Maharashtra takes 80% beds in private hospitals, caps charges for treatment
The Indian Express- Tabassum Barnagarwala

After negotiating for several days with private hospitals, the Maharashtra government Thursday night issued a notification taking over 80 per cent beds in private hospitals and nursing homes across the state. In Mumbai alone, this will open up around 4,400 hospital beds in the private sector. The city has been struggling with a shortage of beds to treat critically ill Covid-19 patients. With 41,642 Covid-19 cases, Maharashtra accounts for a third of all cases in India. The notification covers hospitals run by charitable trusts, including all the big Mumbai hospitals such as H N Reliance, Lilavati, Breach Candy, Jaslok, Bombay Hospital, Bhatia, Wockhardt, Nanavati, Fortis, L H Hiranandani and P D Hinduja among others. The government has also capped treatment charges for Covid-19 and other illnesses to be treated in the new capacity created in these hospitals and nursing homes. State officials said these beds will be managed through a central portal and patients will be directed to the hospital where a bed is available. The charges for a Covid-19 patient in isolation ward cannot be more than Rs 4,000 a day, the maximum charge for an ICU (for (intensive care unit) is capped at Rs 7,500 a day, and charges for ventilator are capped at Rs 9,000 a day. The new charges will include drugs, doctor consultation fees, nursing, food and bed charges, but will exclude a Covid test, personal protective equipment, MRI, CT scan and expensive drugs like Tocilizumab. Earlier, a Covid-19 patient was normally charged between Rs 40,000 and Rs 50,000 a day for ventilator in a private hospital. With caps, the charges will be lower by as much as 82 per cent.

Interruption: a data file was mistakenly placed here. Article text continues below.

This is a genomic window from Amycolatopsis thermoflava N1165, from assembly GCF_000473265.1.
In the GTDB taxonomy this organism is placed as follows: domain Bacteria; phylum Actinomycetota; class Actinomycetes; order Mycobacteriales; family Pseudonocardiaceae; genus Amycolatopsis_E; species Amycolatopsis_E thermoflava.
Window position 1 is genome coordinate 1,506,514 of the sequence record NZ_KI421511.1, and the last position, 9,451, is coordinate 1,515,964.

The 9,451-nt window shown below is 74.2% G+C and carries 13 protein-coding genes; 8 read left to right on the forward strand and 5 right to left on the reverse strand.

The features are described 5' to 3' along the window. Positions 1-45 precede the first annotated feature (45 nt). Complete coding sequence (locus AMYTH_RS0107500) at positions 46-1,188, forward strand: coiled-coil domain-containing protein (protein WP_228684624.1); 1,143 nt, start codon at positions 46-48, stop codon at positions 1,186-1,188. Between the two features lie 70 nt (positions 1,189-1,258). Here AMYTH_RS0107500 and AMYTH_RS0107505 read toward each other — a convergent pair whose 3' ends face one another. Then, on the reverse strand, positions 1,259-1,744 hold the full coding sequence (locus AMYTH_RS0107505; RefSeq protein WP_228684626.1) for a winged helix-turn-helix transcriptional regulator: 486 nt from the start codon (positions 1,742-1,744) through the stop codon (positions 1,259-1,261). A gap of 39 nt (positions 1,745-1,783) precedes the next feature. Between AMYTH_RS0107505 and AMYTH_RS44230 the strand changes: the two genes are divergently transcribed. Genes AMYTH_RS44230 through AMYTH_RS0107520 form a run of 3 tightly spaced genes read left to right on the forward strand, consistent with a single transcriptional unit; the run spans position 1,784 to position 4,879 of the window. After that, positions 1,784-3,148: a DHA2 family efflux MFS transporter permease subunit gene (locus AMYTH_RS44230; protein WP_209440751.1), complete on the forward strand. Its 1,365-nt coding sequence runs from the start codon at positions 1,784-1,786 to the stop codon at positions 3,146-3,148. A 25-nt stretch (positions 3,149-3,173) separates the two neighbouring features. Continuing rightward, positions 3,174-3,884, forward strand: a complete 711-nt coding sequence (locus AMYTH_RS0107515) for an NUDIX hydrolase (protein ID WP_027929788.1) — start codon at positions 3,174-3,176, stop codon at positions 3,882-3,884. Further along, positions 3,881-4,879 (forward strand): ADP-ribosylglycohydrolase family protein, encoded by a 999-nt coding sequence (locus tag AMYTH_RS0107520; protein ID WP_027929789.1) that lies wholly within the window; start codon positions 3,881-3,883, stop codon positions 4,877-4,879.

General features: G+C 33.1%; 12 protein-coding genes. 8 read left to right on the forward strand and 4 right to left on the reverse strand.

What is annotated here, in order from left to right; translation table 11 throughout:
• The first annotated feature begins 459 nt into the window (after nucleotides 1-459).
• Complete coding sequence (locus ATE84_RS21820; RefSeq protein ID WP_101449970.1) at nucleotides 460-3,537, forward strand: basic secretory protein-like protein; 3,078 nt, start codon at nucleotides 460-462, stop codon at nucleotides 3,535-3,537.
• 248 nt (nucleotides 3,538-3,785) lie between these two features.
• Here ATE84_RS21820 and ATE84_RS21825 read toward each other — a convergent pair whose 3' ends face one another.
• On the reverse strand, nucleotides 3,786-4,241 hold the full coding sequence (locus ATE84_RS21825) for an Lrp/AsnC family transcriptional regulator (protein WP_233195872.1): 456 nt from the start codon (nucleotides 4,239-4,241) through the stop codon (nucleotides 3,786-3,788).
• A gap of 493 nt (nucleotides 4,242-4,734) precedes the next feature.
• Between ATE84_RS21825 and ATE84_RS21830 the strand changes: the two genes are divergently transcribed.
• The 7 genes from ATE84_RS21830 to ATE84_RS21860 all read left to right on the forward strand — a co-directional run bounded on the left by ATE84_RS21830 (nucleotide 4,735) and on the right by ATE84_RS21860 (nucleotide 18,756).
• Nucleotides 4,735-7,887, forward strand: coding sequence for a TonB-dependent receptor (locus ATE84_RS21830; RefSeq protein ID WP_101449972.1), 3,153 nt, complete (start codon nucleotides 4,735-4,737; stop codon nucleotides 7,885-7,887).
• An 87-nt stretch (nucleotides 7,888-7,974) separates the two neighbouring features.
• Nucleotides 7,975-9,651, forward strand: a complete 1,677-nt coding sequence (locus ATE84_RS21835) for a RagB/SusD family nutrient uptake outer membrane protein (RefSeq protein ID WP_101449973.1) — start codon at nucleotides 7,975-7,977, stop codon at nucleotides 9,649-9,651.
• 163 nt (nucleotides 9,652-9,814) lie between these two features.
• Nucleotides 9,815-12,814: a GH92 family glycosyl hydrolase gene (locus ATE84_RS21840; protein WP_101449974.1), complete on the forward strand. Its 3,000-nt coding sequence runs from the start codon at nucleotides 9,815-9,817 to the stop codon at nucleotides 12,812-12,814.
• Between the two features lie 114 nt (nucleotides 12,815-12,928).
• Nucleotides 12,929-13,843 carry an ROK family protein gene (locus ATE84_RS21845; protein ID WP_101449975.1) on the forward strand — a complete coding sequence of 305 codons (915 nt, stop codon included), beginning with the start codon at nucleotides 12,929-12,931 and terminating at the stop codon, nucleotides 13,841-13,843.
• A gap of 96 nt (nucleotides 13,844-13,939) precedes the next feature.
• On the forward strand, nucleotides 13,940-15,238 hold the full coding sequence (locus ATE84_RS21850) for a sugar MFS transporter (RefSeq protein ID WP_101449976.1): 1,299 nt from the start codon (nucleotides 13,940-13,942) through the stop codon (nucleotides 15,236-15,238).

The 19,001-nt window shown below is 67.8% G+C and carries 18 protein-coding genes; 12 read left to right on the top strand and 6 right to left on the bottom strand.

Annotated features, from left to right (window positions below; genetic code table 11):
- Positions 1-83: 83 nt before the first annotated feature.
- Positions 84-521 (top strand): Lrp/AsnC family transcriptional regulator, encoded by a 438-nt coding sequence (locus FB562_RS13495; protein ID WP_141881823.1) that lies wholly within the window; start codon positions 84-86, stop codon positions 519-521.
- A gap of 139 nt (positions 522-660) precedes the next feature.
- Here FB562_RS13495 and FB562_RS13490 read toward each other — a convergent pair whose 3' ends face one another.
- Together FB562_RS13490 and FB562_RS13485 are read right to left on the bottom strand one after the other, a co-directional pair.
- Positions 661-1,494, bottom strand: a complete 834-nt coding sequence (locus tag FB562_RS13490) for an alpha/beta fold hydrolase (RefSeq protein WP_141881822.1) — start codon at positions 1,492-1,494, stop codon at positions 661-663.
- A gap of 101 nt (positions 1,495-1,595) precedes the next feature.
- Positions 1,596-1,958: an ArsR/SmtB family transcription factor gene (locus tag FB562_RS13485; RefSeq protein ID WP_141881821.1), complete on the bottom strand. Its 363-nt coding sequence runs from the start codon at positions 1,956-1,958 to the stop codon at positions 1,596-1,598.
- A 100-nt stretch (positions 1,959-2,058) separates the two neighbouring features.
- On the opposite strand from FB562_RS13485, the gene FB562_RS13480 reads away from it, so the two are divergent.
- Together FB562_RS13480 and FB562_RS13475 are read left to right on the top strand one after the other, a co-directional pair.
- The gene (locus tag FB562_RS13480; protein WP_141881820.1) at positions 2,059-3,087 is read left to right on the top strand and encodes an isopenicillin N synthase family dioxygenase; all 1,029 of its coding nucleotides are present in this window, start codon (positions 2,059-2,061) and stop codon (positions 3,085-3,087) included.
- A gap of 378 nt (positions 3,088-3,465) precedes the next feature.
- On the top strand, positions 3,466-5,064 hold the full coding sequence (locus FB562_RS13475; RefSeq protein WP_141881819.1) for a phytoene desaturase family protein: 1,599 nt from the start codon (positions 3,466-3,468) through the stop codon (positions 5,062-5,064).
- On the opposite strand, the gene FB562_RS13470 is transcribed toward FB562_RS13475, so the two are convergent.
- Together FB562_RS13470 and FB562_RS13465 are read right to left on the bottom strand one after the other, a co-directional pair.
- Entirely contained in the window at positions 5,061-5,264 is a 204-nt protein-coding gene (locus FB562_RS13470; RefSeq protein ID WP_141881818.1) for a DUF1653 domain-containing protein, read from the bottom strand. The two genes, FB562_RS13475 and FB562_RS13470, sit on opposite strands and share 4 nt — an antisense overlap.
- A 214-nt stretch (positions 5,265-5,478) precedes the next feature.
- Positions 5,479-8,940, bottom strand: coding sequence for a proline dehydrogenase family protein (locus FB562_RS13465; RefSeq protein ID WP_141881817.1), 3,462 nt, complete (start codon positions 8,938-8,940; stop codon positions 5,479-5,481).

COVID-19 Patient In Pune Recovers After Plasma Therapy: Hospital
NDTV- PTI

A COVID-19 patient has recovered from the disease after he was given plasma-therapy, Pune's Sasoon Hospital said in a statement. "First convalescent plasma therapy has been performed successfully at Pune's Sasoon Hospital. A patient tested positive for COVID19 was given plasma for two continuous days on 10 and 11 May (200 ML)," Sasoon Hospital said. According to hospital officials, the patient has been shifted out of COVID ward now as his reports came negative. "He will be soon discharged from hospital," Sasoon Hospital said. Total number of coronavirus cases in Maharashtra has climbed to 41,642 including 1,454 deaths.